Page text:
So why do I love it so much? The story line is very original, the scenes (particularly the ones without dialog) are very well done, and it's absolutely creepy. It demands to be remade, and I don't mean that steaming pile of crap from 1998. Take the original story, film it in black and white, set it at the same time period, but rewrite much of the dialog. Get some good actors, do a good opening scene, but leave much of the framework in place (I'd lose the doctor character). Oh, the things I'd do had I money to piss away.

We have a flawed gem that works despite of, and sometimes because of it's flaws. What better way to express feeling disconnected from people than to act like a piece of wood? So I leave you with a question. Zombie movie? Ghost movie? Both? Neither? I have my opinion. See the film. AMRU 4. The TCM copy looked better than the PD version.

Wednesday, October 9, 2013

Valley of the Dragons (1961)

A Frenchmen and an American are in Iran dueling over a woman, when along comes an intense wind storm. When it's over our duelees find their friends have been blown away and they aren't sure where they are. They put their quarrel aside for the moment to find out what happened.

Long story short, they discover that they've been swept away by a comet to a land inhabited by close-up shots of normal sized animals. All perfectly sound, scientifically speaking.

Well, our American and Frenchmen are separated and end up living with competing tribes, each earning the affection of a hot young cave girl. When Frenchman's hot blond cave girl is captured by the American's tribe, our hero realizes his former adversary is still alive and goes with her to reunite them. When a volcano erupts trapping some of the American's tribe in a cave blocked by close-up shots of normal sized animals, the grateful Frenchman rallies his tribe to the rescue. He invents gunpowder to kill the Gorn. Hope he doesn't get tinnitus. Body count: 2.

So, what have we learned here? We've learned that people from different nations can live in peace so long as they have equal numbers of hot cave girls. Also, modern humans can gain status in primitive tribes using their superior intelligence, even though they lack all the skills required to survive in a primitive world.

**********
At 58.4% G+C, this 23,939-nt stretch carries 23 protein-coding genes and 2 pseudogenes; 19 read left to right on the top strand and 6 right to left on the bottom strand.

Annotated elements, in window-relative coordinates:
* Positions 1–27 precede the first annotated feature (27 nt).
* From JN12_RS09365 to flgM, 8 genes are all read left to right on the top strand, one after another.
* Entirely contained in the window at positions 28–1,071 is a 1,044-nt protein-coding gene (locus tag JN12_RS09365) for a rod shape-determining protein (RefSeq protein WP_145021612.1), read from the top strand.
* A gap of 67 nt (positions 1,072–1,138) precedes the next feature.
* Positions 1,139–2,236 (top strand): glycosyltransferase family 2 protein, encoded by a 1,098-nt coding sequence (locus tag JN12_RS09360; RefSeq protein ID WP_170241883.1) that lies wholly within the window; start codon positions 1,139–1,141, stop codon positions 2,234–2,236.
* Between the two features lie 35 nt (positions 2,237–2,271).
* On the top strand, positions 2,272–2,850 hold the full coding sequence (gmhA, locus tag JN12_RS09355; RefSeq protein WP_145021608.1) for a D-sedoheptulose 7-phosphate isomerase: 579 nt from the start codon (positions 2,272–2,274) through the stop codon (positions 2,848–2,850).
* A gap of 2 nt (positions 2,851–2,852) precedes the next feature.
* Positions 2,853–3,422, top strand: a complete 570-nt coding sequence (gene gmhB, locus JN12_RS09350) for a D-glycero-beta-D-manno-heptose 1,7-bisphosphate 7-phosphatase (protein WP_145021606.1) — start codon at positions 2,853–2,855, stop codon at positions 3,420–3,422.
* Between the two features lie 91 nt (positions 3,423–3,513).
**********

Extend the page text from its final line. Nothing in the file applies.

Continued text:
What a plucky little film! Fun, imaginative, well-paced, short, brain-dead, all the things I look for in B horror and sci-fi movies. Don't confuse it for an important or influential piece of cinema, but do take a look. If for nothing else than the gratuitous swimming scene. AMRU 3.5.
"Go Sox!"

Sunday, October 6, 2013

The Awful Dr. Orlof (1962)

or "Gritos en la noche" - Screams in the Night. I always like the original title better.

Pretty women go missing. Because they are of questionable virtue, the coppers don't care. When a young-ish and ambitious detective is assigned to the case, he takes it seriously. Oh, and he is newly engaged to a hot, young ballerina. That plays into this.

It appears the Awful Doctor is doing nothing more than trying to save his poor daughter. Seems she was terribly scarred and in order to save her, he must make her beautiful again. It's a medical fact. So, what does the doctor order? Dead chicks from which he must harvest their skin. Apparently he never heard of that Olay crap.

Anyhow, he doesn't do the killing himself. That would be terribly risky. Instead he sends his blind mute simpleton assistant, Morpho. He simply stands in front tapping his cane so Morpho knows where to walk. Orloff saved Morpho years earlier from prison by making him temporarily dead. Being the prison doctor at the time made that fairly simple.

Let's talk about dubbed movies. Does it seem sometimes the people voicing the English dialog have no regard for the movie they are working on? The goofy intonation occasionally took me completely out of the picture. I wonder if the original sounded like that, or if the American voice-over actors were trying to get as many movies in as possible before lunch.

Creepy setting, nice sets, good story, and very much appreciated, totally gratuitous nudity. Morpho's makeup was both cheesy and creepy. Clearly they made a false face and applied it making it appear like it was stitched on. It both worked and didn't at the same time. I'll call it a success, considering the genre. AMRU 3. If the dubbing was done well, it might have scored a half point higher.

Seems I got a false start on my October horror-fest. The theme this year is Dracula and Dracula-esque movies, but I don't seem to be able to get my filthy hands on them. But fear not. TCM to the rescue. In the meantime, I am plopping off what I can find.
"Morpho only pawn in game of life."